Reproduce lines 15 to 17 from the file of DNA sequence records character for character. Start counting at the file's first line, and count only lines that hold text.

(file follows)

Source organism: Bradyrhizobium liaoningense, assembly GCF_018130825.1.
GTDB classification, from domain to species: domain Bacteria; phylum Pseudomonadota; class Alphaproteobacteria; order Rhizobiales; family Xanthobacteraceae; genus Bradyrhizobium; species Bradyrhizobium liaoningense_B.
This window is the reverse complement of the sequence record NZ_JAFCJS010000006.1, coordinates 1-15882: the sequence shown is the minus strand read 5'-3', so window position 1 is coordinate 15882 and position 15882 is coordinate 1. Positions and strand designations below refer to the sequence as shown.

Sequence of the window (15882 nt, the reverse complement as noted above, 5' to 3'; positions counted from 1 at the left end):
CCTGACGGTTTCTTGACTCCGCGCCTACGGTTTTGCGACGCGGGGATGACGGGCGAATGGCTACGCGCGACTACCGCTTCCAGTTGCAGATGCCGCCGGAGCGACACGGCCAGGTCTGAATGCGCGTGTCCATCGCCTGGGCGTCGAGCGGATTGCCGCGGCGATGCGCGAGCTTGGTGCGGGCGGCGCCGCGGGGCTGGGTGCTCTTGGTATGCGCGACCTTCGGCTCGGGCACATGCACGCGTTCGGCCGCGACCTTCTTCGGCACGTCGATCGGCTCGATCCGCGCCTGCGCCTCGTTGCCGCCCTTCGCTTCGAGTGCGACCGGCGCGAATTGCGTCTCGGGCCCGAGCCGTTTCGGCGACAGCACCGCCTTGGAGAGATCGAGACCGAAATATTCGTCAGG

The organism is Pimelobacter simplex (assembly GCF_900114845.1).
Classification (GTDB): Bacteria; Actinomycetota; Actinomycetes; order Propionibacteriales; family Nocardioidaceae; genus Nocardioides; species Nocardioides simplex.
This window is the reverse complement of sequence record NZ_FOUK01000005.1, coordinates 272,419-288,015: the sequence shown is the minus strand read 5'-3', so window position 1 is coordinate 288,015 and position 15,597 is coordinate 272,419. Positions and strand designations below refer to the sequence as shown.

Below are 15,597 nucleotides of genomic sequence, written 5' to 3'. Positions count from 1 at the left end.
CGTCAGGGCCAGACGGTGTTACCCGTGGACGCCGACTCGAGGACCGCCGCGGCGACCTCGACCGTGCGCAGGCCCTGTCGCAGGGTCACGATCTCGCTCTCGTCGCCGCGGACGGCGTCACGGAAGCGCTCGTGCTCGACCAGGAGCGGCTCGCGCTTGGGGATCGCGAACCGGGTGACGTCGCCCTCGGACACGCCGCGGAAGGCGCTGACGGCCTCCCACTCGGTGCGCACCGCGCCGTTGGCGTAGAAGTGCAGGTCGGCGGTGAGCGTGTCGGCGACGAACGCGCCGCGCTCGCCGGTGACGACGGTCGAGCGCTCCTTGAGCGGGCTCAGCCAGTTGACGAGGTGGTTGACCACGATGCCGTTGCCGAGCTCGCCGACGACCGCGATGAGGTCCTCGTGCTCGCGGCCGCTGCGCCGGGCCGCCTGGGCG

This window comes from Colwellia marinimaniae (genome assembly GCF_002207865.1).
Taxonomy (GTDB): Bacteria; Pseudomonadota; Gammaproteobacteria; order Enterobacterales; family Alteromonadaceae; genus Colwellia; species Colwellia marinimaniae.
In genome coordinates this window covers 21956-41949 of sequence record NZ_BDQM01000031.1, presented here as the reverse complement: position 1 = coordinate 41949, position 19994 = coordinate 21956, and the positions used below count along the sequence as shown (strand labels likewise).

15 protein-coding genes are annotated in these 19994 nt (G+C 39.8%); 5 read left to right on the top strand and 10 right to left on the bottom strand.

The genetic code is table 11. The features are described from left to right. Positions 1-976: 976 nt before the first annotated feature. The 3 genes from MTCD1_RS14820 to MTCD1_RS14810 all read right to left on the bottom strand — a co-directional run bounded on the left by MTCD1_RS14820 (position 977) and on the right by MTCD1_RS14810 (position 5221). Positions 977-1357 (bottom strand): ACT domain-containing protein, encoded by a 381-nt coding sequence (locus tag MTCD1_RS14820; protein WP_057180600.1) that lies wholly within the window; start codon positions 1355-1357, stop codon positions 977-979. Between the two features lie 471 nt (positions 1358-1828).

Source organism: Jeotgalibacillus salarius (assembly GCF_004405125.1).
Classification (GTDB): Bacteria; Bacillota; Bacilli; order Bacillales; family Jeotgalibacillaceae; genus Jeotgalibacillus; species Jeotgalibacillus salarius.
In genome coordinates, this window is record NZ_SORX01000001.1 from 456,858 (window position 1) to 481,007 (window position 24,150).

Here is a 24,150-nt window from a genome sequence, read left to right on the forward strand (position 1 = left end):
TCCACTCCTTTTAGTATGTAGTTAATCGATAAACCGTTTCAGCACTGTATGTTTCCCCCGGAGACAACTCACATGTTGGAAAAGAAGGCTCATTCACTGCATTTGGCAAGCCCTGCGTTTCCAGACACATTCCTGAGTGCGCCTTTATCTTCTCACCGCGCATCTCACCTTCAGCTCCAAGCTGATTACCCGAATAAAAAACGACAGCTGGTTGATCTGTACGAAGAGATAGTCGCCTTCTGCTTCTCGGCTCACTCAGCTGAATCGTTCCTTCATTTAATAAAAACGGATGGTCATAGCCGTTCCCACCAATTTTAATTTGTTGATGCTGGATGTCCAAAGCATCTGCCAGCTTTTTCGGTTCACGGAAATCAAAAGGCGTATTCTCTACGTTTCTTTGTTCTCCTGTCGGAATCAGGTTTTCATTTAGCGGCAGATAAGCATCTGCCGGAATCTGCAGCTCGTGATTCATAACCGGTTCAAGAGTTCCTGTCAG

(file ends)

The genetic code is table 11. The features are described from left to right. Positions 1-976: 976 nt before the first annotated feature. The 3 genes from MTCD1_RS14820 to MTCD1_RS14810 all read right to left on the bottom strand — a co-directional run bounded on the left by MTCD1_RS14820 (position 977) and on the right by MTCD1_RS14810 (position 5221). Positions 977-1357 (bottom strand): ACT domain-containing protein, encoded by a 381-nt coding sequence (locus tag MTCD1_RS14820; protein WP_057180600.1) that lies wholly within the window; start codon positions 1355-1357, stop codon positions 977-979. Between the two features lie 471 nt (positions 1358-1828).

Source organism: Jeotgalibacillus salarius (assembly GCF_004405125.1).
Classification (GTDB): Bacteria; Bacillota; Bacilli; order Bacillales; family Jeotgalibacillaceae; genus Jeotgalibacillus; species Jeotgalibacillus salarius.